Consumerism ≠ cultured

Wonderful observation made by W.H. Auden in 1967, quoted at Opus:

Again, while it is a great blessing that a man no longer has to be rich in order to enjoy the masterpieces of the past, for paperbacks, first-rate color reproductions, and stereo-phonograph records have made them available to all but the very poor, this ease of access, if misused — and we do misuse it — can become a curse. We are all of us tempted to read more books, look at more pictures, listen to more music than we can possibly absorb, and the result of such gluttony is not a cultured mind but a consuming one; what it reads, looks at, listens to is immediately forgotten, leaving no more traces behind than yesterday’s newspaper.

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About pcNielsen
Paul Nielsen founded The Aesthetic Elevator late in 2005. He owns a piece of paper, located somewhere in his house (not on the wall), stating that he earned a B.F.A. from the University of Nebraska around about 2001. While there, he studied studied architecture, graphic design and ceramics, graduating with a degree in studio art. Paul presently serves as communications manager for a small non-profit doing their print design and marketing. He spends as much time sculpting in his studio as possible — which is not nearly enough. Visit his website at pcNielsen.com.

4 Responses to Consumerism ≠ cultured

  1. A. Julie says:

    Yes, yes, yes. Beautiful. Funny, Paul, I’ve been kind of immersed in 1960s stuff lately. (Not surprising, since one class is called Art Eros and the Sixties). But my bedside reading includes “Stranger in a Strange Land” (Heinlein), “Raids on the Unspeakable” (Merton), “Centering” (M.C. Richards), and “Matter and Memory” (Bergson). Consuming ‘culture’ is really a consumption of signifiers of culture… one can perform ‘culturedness’ without it ever becoming a reality. I guess one enacts ‘culturedness’? Repetition and absorption is key, somehow… Also of that era, Marcuse’s “One Dimensional Man” is a beautiful text, one I had to read too swiftly for class to absorb as well as I’d like.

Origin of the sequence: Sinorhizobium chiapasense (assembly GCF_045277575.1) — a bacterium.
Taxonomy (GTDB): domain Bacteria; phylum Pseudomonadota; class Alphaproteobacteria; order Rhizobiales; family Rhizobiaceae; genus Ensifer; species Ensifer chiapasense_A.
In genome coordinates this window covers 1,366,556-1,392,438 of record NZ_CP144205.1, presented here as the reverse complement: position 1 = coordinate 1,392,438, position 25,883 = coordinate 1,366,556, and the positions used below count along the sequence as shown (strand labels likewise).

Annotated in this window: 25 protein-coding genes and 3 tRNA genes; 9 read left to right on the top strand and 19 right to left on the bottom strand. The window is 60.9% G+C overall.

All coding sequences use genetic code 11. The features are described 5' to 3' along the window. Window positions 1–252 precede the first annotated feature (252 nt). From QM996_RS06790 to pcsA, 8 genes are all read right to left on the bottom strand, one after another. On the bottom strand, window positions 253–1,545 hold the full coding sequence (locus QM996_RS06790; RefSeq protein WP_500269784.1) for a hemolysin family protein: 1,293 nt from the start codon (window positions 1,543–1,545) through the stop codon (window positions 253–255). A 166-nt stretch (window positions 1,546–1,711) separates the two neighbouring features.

• A. Julie says:

      Trying to find a page number for the Auden quote… no luck yet… but found this gem: [T]he majority never read anything twice. The sure mark of the uniliterary man is that he considers ‘I’ve read it already’ to be a conclusive argument against reading a work. . . . It was for them dead, like a burnt-out match, an old railway ticket, or yesterday’s paper; they had already used it. Those who read great works, on the other hand, will read the same work ten, twenty or thirty times during the course of their life.” [from An Experiment in Criticism]
      I love the library… just requested An Experiment in Criticism; they’ll hold it at the desk for me. (When I’ll actually read it, that’s another question.)

      • A. Julie says:

        Page 128 of the 1968 publication… probably.

      • pcNielsen says:

        Nice. I read so little in the first place (to my chagrin) that re-reading something I think is very good is always an option. I’m just finishing The Case for Working with Your Hands by Matthew Crawford, and am considering re-reading the first half (the second half seemed to be an attempt at sneaking an academic paper into a mass-market targeted book, which normally I wouldn’t mind except that the first half was so enjoyable and the second half fails to actually make the case as the title implies).

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